A scary film is not what “Little Children” is. Even so, it is not science fiction. Tom Perrotta, who co-wrote the film’s screenplay, has experience in both of these subgenres (see: “The Leftovers”), and Todd Field’s 2006 film version of Perotta’s book is horrifyingly disturbing, but not in the way viewers may anticipate. For her leading role as Sarah Pierce, a mother and wife living in a suburban wasteland, Kate Winslet received an Oscar nomination. She is battling a failing marriage and existential unhappiness. Sarah eventually meets Brad, her next-door neighbor (Patrick Wilson). Within a few weeks, the two start a nefarious extramarital relationship.
“Little Children” is everything but traditional, despite how it might sound. This movie is a casket of flammable neighborhood boredom ready to blow, with alarming forays into sex offenders, ingrained insecurity, grief, and violence. “Little Children” is the kind of movie that will leave viewers feeling uneasy because it is so frightfully visceral and expertly executed. It demonstrates, like “Vivarium,” that a life that seems perfect is probably a falsehood.
4. Movies Like Vivarium: Society
It’s odd to read “Society” by Brian Yuzna. Billy Warlock’s character, Bill Whitney, is a teen who is sick of his wealthy family. Like most teenagers, he hates his parents, though it’s certainly simpler to feel that way in a huge Beverly Hills estate. He sees a therapist on a regular basis to vent his frustrations. Bill starts to wonder if his parents are members of a deadly cult despite the fact that his complaints at first seem to be more typical.
Missing classmates occur. Like ghosts, bodies appear and go. Even a tape that implies Bill’s parents are murderers is audible to Bill. This movie’s critique is similar to “Vivarium” in that it peels down the shell of society’s upper class as well as suburban life. Even if it’s hardly a novel idea to insinuate that the super-wealthy are monsters, aliens, cultists, or any other scary thing, “Society” has a breezy 80s conviction that greatly benefits the movie. The film by Yuzna challenges viewers to peel back the flawless image’s layers. It’ll expose something awful with a terrifying certainty.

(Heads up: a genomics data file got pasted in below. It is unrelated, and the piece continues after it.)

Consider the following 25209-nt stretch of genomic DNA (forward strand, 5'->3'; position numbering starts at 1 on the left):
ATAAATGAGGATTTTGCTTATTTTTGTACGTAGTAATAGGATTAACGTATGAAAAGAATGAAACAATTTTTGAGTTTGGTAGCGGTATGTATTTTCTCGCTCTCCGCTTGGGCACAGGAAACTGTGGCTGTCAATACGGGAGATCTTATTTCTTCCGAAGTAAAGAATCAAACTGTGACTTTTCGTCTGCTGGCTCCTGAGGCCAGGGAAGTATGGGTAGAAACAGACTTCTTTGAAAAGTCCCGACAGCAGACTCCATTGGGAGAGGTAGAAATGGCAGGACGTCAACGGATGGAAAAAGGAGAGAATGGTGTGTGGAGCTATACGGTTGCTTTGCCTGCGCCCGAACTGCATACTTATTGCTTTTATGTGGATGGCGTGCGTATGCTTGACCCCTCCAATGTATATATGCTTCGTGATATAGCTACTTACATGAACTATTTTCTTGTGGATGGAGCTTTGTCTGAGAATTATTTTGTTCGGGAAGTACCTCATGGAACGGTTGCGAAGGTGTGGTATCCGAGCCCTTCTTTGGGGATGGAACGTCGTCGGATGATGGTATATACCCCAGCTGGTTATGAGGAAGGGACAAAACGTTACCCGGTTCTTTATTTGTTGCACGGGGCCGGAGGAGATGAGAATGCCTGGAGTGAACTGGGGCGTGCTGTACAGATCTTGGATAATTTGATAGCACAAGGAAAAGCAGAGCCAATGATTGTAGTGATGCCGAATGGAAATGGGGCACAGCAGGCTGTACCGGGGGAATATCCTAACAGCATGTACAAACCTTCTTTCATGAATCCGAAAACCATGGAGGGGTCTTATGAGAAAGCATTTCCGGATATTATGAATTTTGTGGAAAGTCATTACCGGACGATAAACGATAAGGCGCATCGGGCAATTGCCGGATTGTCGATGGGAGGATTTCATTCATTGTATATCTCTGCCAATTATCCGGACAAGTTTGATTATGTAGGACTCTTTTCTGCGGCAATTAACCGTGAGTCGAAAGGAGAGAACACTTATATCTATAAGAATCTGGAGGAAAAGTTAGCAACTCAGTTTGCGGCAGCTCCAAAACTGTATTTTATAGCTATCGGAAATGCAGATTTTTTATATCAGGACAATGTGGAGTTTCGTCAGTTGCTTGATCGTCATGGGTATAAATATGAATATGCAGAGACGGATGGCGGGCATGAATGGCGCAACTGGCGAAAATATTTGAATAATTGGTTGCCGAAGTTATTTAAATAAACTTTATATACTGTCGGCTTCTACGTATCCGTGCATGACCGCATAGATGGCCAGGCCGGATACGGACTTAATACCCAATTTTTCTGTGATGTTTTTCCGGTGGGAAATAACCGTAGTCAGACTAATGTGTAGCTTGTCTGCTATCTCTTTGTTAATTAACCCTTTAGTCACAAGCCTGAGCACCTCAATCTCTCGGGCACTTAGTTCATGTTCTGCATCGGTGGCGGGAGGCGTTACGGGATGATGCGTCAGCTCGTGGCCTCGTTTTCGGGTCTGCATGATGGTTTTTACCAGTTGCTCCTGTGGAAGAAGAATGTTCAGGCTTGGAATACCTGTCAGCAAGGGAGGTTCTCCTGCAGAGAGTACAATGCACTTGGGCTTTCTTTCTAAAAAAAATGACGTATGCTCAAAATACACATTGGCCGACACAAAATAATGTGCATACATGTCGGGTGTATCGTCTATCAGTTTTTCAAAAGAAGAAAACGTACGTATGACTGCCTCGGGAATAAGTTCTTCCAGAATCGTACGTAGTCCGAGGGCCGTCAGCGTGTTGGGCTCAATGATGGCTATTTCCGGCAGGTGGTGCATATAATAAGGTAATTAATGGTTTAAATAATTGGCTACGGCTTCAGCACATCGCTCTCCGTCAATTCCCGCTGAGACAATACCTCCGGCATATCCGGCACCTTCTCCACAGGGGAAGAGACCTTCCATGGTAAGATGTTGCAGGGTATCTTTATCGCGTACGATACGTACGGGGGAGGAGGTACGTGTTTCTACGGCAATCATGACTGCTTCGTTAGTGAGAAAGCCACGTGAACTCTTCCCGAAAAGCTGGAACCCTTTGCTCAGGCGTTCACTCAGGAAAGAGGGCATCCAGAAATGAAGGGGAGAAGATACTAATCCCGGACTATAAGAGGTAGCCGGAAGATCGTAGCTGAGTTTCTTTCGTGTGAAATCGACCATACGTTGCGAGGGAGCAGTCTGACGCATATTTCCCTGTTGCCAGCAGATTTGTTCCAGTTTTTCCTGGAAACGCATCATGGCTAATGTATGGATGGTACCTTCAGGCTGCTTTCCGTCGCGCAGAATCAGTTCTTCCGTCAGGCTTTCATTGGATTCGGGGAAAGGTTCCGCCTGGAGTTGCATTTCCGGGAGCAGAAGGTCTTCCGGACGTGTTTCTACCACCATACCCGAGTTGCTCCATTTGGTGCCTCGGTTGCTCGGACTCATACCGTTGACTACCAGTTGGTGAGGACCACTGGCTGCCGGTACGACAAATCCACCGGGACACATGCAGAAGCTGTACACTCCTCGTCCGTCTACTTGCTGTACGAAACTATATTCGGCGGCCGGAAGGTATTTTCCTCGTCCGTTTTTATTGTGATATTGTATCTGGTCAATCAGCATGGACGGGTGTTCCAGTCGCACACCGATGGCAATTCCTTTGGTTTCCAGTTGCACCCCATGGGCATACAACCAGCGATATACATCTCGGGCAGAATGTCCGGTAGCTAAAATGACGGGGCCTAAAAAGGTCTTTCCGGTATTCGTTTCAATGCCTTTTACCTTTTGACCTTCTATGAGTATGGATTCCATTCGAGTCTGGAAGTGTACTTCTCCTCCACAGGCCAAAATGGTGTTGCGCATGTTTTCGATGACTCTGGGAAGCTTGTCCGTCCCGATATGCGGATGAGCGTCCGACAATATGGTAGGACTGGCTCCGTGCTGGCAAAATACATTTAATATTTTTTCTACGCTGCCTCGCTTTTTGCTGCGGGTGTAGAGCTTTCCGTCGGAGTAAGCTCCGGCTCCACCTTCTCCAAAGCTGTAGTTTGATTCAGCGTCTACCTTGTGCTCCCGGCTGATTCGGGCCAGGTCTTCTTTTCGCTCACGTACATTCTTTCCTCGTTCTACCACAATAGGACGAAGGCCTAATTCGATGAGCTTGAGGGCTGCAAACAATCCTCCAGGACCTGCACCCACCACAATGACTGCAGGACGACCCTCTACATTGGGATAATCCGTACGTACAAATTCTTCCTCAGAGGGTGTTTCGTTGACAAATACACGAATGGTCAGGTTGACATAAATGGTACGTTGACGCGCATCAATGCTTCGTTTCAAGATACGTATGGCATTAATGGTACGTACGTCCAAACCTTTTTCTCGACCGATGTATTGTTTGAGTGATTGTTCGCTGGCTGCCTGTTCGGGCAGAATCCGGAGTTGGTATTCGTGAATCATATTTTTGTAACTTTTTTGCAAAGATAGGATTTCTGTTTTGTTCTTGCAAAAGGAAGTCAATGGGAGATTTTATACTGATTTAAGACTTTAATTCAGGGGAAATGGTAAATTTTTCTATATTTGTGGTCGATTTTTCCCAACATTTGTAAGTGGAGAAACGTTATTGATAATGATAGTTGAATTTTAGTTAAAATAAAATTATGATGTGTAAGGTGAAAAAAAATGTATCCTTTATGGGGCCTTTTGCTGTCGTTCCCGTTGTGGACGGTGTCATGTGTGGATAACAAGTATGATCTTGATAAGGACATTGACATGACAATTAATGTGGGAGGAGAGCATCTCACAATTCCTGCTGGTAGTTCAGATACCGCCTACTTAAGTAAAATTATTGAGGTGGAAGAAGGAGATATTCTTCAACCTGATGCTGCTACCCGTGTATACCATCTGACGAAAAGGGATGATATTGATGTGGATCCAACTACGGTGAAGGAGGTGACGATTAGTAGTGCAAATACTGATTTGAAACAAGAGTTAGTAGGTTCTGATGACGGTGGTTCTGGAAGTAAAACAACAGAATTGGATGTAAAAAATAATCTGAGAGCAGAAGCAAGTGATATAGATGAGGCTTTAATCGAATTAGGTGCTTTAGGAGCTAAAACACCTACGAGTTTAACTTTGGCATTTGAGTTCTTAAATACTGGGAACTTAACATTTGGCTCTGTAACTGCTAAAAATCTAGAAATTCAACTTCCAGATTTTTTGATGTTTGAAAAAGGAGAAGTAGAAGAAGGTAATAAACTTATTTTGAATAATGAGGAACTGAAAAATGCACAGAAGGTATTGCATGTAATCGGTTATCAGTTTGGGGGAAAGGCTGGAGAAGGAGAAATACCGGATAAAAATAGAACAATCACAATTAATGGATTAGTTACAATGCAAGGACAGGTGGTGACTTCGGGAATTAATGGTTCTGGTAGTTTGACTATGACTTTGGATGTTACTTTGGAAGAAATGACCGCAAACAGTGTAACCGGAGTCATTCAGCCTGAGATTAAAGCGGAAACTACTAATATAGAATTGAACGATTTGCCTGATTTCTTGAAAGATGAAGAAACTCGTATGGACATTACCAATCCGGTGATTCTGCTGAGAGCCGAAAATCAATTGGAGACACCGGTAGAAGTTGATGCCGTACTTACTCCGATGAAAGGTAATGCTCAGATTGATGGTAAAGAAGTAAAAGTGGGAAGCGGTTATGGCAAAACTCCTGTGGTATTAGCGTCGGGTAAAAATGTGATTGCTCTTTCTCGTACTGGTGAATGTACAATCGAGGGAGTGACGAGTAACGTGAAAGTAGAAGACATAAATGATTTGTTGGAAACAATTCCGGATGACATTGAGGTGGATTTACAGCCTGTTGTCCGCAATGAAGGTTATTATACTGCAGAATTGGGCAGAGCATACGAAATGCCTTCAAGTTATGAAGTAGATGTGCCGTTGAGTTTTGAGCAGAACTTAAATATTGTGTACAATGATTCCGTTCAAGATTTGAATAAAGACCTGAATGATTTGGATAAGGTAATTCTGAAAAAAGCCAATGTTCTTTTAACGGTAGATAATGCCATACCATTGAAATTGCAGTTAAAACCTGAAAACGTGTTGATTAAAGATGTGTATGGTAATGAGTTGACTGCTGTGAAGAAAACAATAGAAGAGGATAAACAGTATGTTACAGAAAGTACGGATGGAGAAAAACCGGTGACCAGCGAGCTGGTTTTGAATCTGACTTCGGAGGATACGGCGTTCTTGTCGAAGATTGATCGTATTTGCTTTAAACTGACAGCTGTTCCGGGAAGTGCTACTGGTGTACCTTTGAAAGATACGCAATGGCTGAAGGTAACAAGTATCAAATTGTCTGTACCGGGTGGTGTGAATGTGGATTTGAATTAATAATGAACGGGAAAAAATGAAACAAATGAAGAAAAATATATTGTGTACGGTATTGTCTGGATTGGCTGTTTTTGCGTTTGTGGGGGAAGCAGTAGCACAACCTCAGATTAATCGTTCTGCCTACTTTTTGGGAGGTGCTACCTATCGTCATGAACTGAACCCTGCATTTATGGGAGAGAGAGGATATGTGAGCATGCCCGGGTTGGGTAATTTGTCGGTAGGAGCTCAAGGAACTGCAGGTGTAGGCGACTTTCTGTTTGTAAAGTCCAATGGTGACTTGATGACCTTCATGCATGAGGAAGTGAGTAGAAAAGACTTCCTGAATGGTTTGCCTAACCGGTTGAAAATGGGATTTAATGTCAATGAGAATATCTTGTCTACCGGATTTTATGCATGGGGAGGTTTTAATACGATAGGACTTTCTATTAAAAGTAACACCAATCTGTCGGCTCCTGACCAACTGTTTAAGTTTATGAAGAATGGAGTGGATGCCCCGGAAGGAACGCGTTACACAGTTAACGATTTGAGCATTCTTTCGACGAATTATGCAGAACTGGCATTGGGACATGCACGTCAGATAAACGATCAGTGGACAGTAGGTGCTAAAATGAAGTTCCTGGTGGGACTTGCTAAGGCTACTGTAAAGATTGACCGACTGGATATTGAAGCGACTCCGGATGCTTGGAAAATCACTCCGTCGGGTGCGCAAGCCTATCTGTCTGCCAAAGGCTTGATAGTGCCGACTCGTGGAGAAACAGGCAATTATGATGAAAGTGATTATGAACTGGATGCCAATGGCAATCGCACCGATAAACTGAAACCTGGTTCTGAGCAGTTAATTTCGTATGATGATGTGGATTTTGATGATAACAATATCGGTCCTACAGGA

5. American Beauty
The fact that Kevin Spacey, an actor who has been charged with several counts of sexual abuse with minors, starring in “American Beauty” is one reason why film hasn’t aged well. Because of these accusations, he was replaced in Ridley Scott’s “All the Money in the World” with Christopher Plummer, whose portrayal earned him an Oscar nomination. There’s no disputing “American Beauty” was a masterpiece when it was first released, despite the bad reputation it currently has. A number of Oscars were won by the movie in 2000, including best picture, best cinematography, best writing, best directing, and best actor in a leading role for Kevin Spacey.
Few movies portray suburban malaise as well as “American Beauty”, a furiously humorous satire of romance, beauty, and the American middle class. It’s a movie that makes serious points, relying initially on humor and competent acting before devolving into tragedy. The existential heights of “Vivarium” aren’t quite as high. Its parallels to these concepts, meanwhile, are similar to those of “American Beauty.” Both movies demonstrate how unpleasant and full of ulterior motives the suburbs are. The system is resisted by Gemma Poots, while Tom Eisenberg gives in. Tom is punished, much like the protagonists in “American Beauty,” but Gemma maintains her independence up to the surreal, heartbreaking conclusion of “Vivarium.”